This position was the toughest choice this week as all four starting scrum-halves were superb. Pauline Bourdon was at her darting best from the base, Kendra Cocksedge brought her kicking game, Leanne Infante’s pass kick-started the move that led to Dow’s try…
Yet we’ve opted for Pelletier as it was her break midway through the first half that got Canada a foothold in the game after a difficult first 20 minutes against England. Darting clear from the back of a scrum and beating several defenders, she then put through a kick that Karen Paquin touched down for Canada’s opening try. From that point it was ‘Game on!’.
1. Annaelle Deshaye (France)
As well as being amongst les Bleues’ top tacklers and making the breakdown a hugely competitive area, she helped provide her team with a solid platform at the set-piece and popped up as a carrier.
2. Amy Cokayne (England)
Another match, another 100% lineout success rate for the Red Roses hooker. In fact, it was a 100% success at the scrum, too, for England, while Canada had a few wobbles, particularly at the lineout.
3. DaLeaka Menin (Canada)
Sarah Bern was at her barrelling best, making more metres than any other forward and putting in 20 tackles, but we’ve selected Menin given her important to Canada.
Menin was amongst the top tacklers and was a rock at tighthead, providing a solid platform at the scrum. She was also heavily involved in those periods where Canada’s pick-and-goes aimed to create a breakthrough on the England line.
4. Zoe Aldcroft (England)
Aldcroft and Abbie Ward are one of the best second-row partnerships in the world – male or female. They’re becoming something of a double act as the Red Roses maul continues to pick off opponents.
They mixed things up against Canada. Take the first try for Marlie Packer: Ward won the ball, immediately passed it down to Aldcroft and England set the maul around her.
Aldcroft also stole a Canadian lineout, topped the tackle charts, beat three defenders and won Player of the Match!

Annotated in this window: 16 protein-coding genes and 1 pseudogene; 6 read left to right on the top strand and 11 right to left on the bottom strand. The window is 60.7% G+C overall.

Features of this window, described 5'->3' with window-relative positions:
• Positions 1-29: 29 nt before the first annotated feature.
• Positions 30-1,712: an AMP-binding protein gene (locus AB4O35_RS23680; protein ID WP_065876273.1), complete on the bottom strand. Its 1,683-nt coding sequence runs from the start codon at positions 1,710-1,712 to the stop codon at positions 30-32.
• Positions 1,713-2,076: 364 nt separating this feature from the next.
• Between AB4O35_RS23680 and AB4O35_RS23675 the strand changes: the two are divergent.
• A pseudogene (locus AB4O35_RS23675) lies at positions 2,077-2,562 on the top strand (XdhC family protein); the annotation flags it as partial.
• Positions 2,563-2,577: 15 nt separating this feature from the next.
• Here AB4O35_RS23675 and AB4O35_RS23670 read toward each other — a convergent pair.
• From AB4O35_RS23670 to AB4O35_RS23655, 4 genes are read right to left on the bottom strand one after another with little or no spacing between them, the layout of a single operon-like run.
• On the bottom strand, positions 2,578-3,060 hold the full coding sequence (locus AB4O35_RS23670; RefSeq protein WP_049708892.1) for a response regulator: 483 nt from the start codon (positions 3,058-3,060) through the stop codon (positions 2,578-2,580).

5. Madoussou Fall (France)
The giant lock stood out on both sides of the ball.
Not only was Fall the game’s top tackler – 22 made and zero missed – but she also made more metres than any les Bleues player except Joanna Grisez and was one of only three Frenchwomen to make a clean break.
6. Alana Bremner (New Zealand)
The blindside said in the week that she was looking forward to a rematch against France after last year’s heavy defeats, and she got stuck in across the 80 minutes.
Only Maia Roos made more tackles for the Black Ferns, while she was also a big presence at the lineout as the hosts showed improvements up front.
7. Karen Paquin (Canada)
The top-tackling Canadian with 17, Paquin – one of four survivors from the 2014 World Cup final against England – epitomised the physicality and intensity her team brought against England.
She helped ensure the Red Roses had a bumpy rather than an easy ride to reach the final, and her speed also came to the fore when she beat the England chasers to a kick ahead to score Canada’s first try. It was almost a carbon copy of her try the previous week against the USA!
8. Romane Menager (France)
The No 8 rightly sat out two games after suffering a head injury in the pool match against England, but she was back with a bang in Auckland.
She scored two tries, both coming in a similar fashion as she surged over closer to the posts, and was prominent in defence and at the contact area.